To understand how beer is made, it’s best to start with the essential ingredients: yeast, grain, and water. Brewing requires fermentation to extract sugars from the grains (often barley), allowing the yeast to turn it into ethanol (alcohol) and carbon dioxide (carbonation) — beer in its simplest form.
Craft brewers use hops in many styles to add flavor and aroma.
In today’s innovative craft scene, brewers use everything from fruit juice to lactose to whole pastries to make beer. And, often in commercial brewing, brewers replace the natural carbonation process with forced carbonation.
For those of you ready to expand your beer-tasting hobby beyond having Tavour deliver to your door, you might want to try homebrewing. There are many kits for beginners. And, here are the fundamental steps — along with some helpful tips from experts — so your introduction to making beer goes a little smoother.
“Mash” - For the mash, soak grains (often malted barley) in hot water for about an hour to release their sugars.
“Lauter” - Rinse grains with hot water to extract the rest of the sugar out of them; this is called sparging. Then, separate (lauter) from the hot liquid (wort). You can mash, sparge, and lauter all in the same vessel.
“Boil” - Boil the wort for an hour to kill any unwanted organisms. If you are brewing a beer that involves hops, adding them during the boil can bring out a potent bitterness or resinous character along with fruit notes, depending on the hops variety. If you add the hops later, once the wort has cooled, this is known as ‘dry-hopping’ and can extract juicy fruit flavors with a much lower bitterness.
“Cool” - The wort must be cooled quickly so that when you add yeast, it isn’t killed by the heat. Ensure everything is properly sanitized because after the temperature of the wort cools, it becomes more susceptible to contamination. Add the yeast when the wort drops to 80 degrees Fahrenheit.
“Ferment” - Now you wait. The yeast needs 1.5 to 2 weeks to eat the sugars and turn them into alcohol.
“Bottle Condition” - Add sugar to the bottles. The residual yeast left after fermentation will eat the sugar and naturally carbonate the beer by releasing carbon dioxide. It takes about two weeks, depending on the temperature you store it, before the beer is ready to drink. Experts recommend bottle conditioning in a cool, dark place like a basement.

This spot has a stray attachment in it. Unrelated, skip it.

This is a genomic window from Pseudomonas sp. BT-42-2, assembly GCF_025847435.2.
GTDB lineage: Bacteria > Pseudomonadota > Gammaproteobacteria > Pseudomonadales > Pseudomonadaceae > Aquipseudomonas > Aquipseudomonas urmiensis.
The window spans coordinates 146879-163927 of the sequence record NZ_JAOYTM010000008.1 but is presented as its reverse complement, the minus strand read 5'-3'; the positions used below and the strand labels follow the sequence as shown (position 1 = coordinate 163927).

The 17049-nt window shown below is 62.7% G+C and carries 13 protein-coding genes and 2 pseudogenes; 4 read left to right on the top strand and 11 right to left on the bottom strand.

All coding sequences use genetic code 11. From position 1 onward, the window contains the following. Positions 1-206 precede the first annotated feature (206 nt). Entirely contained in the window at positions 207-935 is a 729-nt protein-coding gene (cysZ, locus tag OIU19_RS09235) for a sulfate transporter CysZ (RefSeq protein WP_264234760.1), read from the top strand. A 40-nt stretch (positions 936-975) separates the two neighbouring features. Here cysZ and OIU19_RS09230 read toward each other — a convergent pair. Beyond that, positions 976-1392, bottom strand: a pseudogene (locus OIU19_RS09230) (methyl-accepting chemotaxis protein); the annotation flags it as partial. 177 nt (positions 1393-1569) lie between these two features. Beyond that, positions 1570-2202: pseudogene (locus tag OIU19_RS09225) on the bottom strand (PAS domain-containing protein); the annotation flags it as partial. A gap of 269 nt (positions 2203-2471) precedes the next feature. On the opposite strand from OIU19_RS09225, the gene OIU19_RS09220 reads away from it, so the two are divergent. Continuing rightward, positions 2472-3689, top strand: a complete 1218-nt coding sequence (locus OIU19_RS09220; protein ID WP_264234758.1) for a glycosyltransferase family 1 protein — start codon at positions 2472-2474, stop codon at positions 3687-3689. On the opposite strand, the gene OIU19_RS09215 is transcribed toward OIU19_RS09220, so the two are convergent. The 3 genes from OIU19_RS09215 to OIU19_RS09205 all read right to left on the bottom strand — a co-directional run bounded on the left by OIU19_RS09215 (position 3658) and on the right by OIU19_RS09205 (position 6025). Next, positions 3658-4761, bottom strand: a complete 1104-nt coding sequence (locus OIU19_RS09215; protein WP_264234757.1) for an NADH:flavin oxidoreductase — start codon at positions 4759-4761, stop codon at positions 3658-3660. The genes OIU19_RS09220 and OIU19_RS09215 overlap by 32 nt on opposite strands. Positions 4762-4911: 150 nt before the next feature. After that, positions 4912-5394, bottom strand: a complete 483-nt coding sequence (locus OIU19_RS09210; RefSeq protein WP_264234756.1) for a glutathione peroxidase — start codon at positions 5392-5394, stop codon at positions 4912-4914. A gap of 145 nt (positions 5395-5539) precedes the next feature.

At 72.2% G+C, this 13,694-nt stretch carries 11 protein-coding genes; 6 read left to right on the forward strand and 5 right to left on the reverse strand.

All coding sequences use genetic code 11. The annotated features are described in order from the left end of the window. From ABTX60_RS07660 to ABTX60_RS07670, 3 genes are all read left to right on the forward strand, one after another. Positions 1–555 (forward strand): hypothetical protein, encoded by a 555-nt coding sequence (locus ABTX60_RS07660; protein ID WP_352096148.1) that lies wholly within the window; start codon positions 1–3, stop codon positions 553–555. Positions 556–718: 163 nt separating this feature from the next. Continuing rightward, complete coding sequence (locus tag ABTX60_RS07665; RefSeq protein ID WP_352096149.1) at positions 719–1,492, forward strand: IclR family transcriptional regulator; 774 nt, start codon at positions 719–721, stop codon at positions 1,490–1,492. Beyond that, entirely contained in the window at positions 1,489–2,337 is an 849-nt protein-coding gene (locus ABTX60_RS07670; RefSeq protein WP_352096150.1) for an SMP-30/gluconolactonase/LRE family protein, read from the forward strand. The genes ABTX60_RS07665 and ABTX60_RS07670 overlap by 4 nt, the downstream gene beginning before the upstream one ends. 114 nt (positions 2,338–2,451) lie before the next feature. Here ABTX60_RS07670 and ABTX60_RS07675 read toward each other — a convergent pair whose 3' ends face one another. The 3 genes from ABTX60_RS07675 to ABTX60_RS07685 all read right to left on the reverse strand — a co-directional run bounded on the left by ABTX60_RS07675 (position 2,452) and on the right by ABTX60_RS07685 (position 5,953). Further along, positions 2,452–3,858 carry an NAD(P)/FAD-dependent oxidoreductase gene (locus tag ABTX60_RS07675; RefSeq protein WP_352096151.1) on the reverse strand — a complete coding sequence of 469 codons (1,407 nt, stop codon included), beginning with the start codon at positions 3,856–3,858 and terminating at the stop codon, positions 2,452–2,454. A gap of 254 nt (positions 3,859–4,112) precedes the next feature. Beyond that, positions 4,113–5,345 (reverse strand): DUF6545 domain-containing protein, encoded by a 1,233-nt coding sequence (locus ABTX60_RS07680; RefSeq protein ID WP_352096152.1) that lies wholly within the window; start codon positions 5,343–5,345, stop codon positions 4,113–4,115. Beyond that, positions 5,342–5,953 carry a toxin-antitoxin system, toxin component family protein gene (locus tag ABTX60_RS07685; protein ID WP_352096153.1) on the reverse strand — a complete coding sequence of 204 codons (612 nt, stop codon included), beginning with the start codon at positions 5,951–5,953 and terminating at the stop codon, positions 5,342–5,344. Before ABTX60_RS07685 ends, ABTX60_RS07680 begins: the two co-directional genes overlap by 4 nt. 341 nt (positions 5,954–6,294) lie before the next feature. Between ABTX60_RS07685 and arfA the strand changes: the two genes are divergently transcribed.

Those are the basics. Many of the masterminds behind breweries like 3 Sons, Listermann, Blackstack, and countless others started out homebrewing as a hobby. Here are some tips from a few of the pros who started at home:
Wisconsin’s MobCraft Beer is a brewery that crowd-sources new beer ideas from homebrewers and average beer fans.
Since they work closely with so many homebrewers to turn pipe dreams into reality, we sat down with Mobcraft founder Henry Schwartz.
“Be meticulous about cleaning. It's a pain, but 100 million percent necessary. Most homebrew that isn't awesome is infected,” he says. Also, “Temperature control your fermentation! Know the happy range for your yeast and make sure you're in that range.”
On the West Coast coast, the adored San Francisco brewery Barebottle includes their recipes and full ingredient list on all of their beer labels. Founders Ben Sterling, Mike Seitz, and Lester Koga started as homebrews and say, “it’s still who we are at the core.”
When Ben, Mike, and Lester started homebrewing in the early days, they always tried to learn from the great breweries; one of their biggest influences was the award-winning Russian River Brewing.
The knowledgeable crew at Barebottle also recommends grabbing The Joy of Homebrewing book by Charlie Papazian. “It's a really easy read, and will have you up and brewing in no time.”
For a few more quick and easy tips, we caught up with Tavour developer whiz and avid homebrew club member Frank Salinas. He agrees that the easiest way to start is to pick up a kit. “It's easy to find ones that have most everything you need to get started,” he says.
“You may hear the terms ‘extract’ and ‘all-grain.’ I personally recommend starting with extract as it really streamlines the process.” He also recommends finding a 1-gallon batch kit and emphasizes, “you can make that pretty easily with stuff most people have in their kitchen. If you have a 2-gallon stockpot, you can make a gallon of beer.”
Salinas also points out that while IPAs are the rage and what most craft beer fans gravitate to, “they're a tad difficult to do on your first try.” He suggests starting with something more malt-forward like a Porter, Stout, or Amber Ale because they’re more forgiving.
Now that you have all your bases covered for how beer is made, just remember to have a blast. And, if your homebrews don’t turn out as fantastic as you hoped, you always have Tavour in your corner ready to send you the latest craft beer fire!